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For this week’s Piece of History:
Today is the 72nd anniversary of Mohandas Gandhi’s assassination. Let us commemorate his extraordinary achievements by tracing exactly how his legacy came to influence so many social movements in the United States of the 20th century. One of the earliest places in the United States where Gandhi’s ideas took root was East Harlem. Several of the members of this particular community went on to become leaders in the civil rights and peace movements of the 1950s, 60s, and beyond.
Founded in 1940, the Harlem Ashram was an attempt to unify Gandhi’s teachings of satyagraha (“action based on truth”) and ahimsa (“action without violence”) with the Christian pacifist tradition. The founders, Ralph Temlin and Jay Holmes Smith, were two white men who had formerly served as Methodist missionaries in India. There, they had each been deeply inspired by the Gandhian movement -- so much so that they were both expelled from India by the British government for refusing to cease their pro-independence work. Back in the United States, they continued work in nonviolent direct action, eventually forming the Ashram in Harlem specifically in order to organize with local black leaders. Together, they all worked to build a multiracial community to exploring ways of using nonviolent action against racial injustice.
As the members of the Ashram organized community groups like the Non-violence Direct Action Committee, some African-Americans began to develop an understanding of how to apply the lessons of the Indian experiment in nonviolence to the struggle against Jim Crow.
One influential member of the Non-violence Direct Action Committee was Krishnalal Jethalal Shridharani, a veteran of Gandhi’s 1930 Salt March and interpreter of Gandhi’s teachings for over ten years. Shridharani’s work culminated in his book War Without Violence, reaching a wide audience in the United States and becoming invaluable to spreading Gandhi’s message. Early nonviolence trainings in the United States were developed using War Without Violence. More than giving just a detailed explanation of Gandhi’s philosophy, Shridharani also gave sharp criticism to the messianic interpretation of Gandhi so common in American pacifist circles at the time. For many Americans of the time, Shridharani was instrumental in demystifying Mahatma Gandhi from a modern-day Hindu Jesus to a strategic revolutionary leader of a mass movement.
As history shows, the Harlem Ashram became an incubator of American Gandhism and the civil rights movement. Here, future leaders cut their teeth doing work like helping black newcomers from the South find housing, investigating police violence during strikes, desegregating the local YMCA, and creating a credit union run by and for African-Americans, Puerto Ricans, and other minorities who made up most of the East Harlem neighborhood. Ruth Reynolds, a strong supporter of the Puerto Rican independence movement, stayed at the Ashram. So did Pauli Murray, who would become prominent at the nexus of civil rights and the women’s movement. Bayard Rustin, whose outsized influence in the peace and civil rights movements has only recently come to the fore, lived nearby and visited frequently while working for the Fellowship of Reconciliation (FOR). James Farmer, who later became a founding member of the Congress of Racial Equality (CORE) along with Rustin, and then a leader of the 1961 Freedom Rides, received his first trainings in nonviolent direct action at the Harlem Ashram. Farmer, however, was one of several who would ultimately leave the Ashram due to disagreements with the ascetic nature of the commune.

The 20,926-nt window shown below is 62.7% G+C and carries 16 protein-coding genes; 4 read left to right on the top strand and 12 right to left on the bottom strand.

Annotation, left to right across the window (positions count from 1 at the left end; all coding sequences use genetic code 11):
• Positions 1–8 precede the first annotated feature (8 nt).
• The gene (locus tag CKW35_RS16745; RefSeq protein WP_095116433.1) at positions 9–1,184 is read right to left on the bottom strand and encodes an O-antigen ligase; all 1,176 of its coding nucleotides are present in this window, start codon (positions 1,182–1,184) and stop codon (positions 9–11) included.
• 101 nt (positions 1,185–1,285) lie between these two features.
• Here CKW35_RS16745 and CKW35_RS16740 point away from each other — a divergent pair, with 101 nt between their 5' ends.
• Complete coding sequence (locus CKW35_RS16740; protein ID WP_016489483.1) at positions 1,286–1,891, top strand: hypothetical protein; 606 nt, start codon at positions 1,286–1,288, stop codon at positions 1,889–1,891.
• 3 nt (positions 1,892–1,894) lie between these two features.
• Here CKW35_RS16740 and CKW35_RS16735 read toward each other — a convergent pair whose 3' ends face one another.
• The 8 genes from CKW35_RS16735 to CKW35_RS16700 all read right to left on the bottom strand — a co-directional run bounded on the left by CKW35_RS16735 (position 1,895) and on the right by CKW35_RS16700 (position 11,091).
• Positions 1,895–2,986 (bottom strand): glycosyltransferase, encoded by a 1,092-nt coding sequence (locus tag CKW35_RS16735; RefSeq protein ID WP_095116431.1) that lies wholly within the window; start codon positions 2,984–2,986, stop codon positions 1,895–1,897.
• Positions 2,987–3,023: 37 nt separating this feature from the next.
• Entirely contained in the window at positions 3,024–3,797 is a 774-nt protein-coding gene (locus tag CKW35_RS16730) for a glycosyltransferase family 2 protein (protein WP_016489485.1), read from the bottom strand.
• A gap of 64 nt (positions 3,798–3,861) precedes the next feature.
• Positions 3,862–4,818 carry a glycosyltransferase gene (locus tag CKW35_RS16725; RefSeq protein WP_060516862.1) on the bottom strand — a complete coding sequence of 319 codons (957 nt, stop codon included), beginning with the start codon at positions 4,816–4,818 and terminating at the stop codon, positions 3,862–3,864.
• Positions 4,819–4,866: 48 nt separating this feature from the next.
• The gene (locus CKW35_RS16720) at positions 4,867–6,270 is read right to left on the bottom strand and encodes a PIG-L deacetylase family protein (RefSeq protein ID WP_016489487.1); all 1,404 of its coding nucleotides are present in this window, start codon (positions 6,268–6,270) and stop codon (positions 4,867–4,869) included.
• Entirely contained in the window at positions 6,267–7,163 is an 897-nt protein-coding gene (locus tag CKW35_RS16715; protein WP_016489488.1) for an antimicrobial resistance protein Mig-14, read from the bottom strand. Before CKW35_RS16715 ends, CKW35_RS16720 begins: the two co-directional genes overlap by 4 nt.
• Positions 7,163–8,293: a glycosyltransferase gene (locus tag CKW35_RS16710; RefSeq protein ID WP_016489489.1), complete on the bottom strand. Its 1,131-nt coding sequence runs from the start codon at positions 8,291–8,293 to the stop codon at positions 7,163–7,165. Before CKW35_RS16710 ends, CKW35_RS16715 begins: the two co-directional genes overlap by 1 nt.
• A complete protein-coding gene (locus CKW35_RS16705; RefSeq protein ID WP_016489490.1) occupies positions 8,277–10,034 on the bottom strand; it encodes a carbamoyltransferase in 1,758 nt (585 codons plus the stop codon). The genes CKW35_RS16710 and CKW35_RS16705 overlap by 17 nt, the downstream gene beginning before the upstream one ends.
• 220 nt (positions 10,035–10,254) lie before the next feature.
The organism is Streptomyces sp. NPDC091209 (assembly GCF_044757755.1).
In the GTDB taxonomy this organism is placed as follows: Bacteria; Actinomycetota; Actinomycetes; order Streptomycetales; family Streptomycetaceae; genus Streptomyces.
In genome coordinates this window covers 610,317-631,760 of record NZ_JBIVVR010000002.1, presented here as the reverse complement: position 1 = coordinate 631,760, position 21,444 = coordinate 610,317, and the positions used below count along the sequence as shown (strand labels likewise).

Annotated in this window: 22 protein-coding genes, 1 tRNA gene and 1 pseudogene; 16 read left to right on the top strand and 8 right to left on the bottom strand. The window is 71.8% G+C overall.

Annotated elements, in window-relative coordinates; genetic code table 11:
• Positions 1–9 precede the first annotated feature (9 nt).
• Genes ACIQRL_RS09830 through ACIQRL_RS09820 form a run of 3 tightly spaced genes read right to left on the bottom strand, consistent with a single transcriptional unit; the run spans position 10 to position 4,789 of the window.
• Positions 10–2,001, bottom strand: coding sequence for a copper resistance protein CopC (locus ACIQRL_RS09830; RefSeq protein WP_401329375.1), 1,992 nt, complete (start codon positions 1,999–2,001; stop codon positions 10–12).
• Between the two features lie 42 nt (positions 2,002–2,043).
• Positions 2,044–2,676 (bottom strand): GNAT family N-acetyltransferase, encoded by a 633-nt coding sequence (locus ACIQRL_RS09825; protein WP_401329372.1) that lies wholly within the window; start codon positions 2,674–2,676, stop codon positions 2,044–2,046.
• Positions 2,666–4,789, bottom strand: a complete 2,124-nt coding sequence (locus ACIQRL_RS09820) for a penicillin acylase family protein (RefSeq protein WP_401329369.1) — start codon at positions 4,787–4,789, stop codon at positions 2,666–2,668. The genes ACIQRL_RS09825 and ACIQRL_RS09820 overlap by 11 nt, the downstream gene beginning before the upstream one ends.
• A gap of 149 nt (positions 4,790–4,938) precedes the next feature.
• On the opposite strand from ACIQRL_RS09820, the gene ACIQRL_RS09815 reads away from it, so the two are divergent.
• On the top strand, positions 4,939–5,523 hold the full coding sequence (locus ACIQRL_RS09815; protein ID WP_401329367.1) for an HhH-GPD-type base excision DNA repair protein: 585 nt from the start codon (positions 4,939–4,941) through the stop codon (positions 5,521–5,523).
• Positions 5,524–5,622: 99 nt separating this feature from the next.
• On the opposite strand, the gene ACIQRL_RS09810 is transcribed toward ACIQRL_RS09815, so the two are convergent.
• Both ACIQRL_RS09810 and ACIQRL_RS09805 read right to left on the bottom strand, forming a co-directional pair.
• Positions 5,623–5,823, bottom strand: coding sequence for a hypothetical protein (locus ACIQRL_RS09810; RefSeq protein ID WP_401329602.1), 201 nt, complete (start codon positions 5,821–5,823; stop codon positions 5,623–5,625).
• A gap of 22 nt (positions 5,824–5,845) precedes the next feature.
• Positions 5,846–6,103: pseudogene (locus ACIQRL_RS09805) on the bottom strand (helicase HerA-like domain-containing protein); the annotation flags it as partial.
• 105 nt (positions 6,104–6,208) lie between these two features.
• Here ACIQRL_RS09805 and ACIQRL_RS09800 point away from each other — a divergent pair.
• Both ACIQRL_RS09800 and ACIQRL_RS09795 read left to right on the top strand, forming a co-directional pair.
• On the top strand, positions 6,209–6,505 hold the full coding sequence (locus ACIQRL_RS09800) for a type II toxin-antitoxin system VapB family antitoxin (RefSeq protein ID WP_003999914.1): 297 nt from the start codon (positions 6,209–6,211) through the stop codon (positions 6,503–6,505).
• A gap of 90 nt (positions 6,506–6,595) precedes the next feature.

Although the Harlem Ashram closed in 1948, one could vigorously argue that the Ashram was incredibly successful in so far as it trained and inspired some of the first Americans (many of them African-Americans) in Gandhian nonviolent direct action. Some of those same Americans then went on to refit the practice into the American context and spread it across the country. It is worth noting that though Gandhi’s teachings have been applied in multiple social movements over the years, none have been more successful or well-known as the American civil rights movement -- in part, perhaps, due to some of the civil rights leaders’ early critical engagement with, training in, and practice of Gandhian nonviolent direct action at the Harlem Ashram.
The Voluntown Peace Trust shares significant history with the Harlem Ashram. Ralph Temlin served as a resource person at the 1960 nonviolence training in New London, which Barbara Deming wrote about (see our post from 11/7/19). Ruth Reynolds was close to the Community for Non-Violent Action (CNVA), from which VPT got its start. Marj Swann was trained in 1942 in the same nonviolent methods that James Farmer and others learned and continued to develop at the Harlem Ashram. Gandhi called his autobiography, My Experiment in Truth. The people of the Harlem Ashram continued this experiment by bringing Gandhian methods to the American context -- and while we honor their work, it is far from over, and so we must continue to experiment with the power of nonviolent action.
As we move on to Black History Month, we will continue to highlight lesser-known but vitally important African-Americans who helped change the course of history.
For more information on the Harlem Ashram, watch the first part of the “Roots of Nonviolent Direct Action Training” video from the War Resisters League: https://www.youtube.com/watch?v=jprdqKEBGvU&t=790s
Additional reading on the Harlem Ashram can be found at the following source links: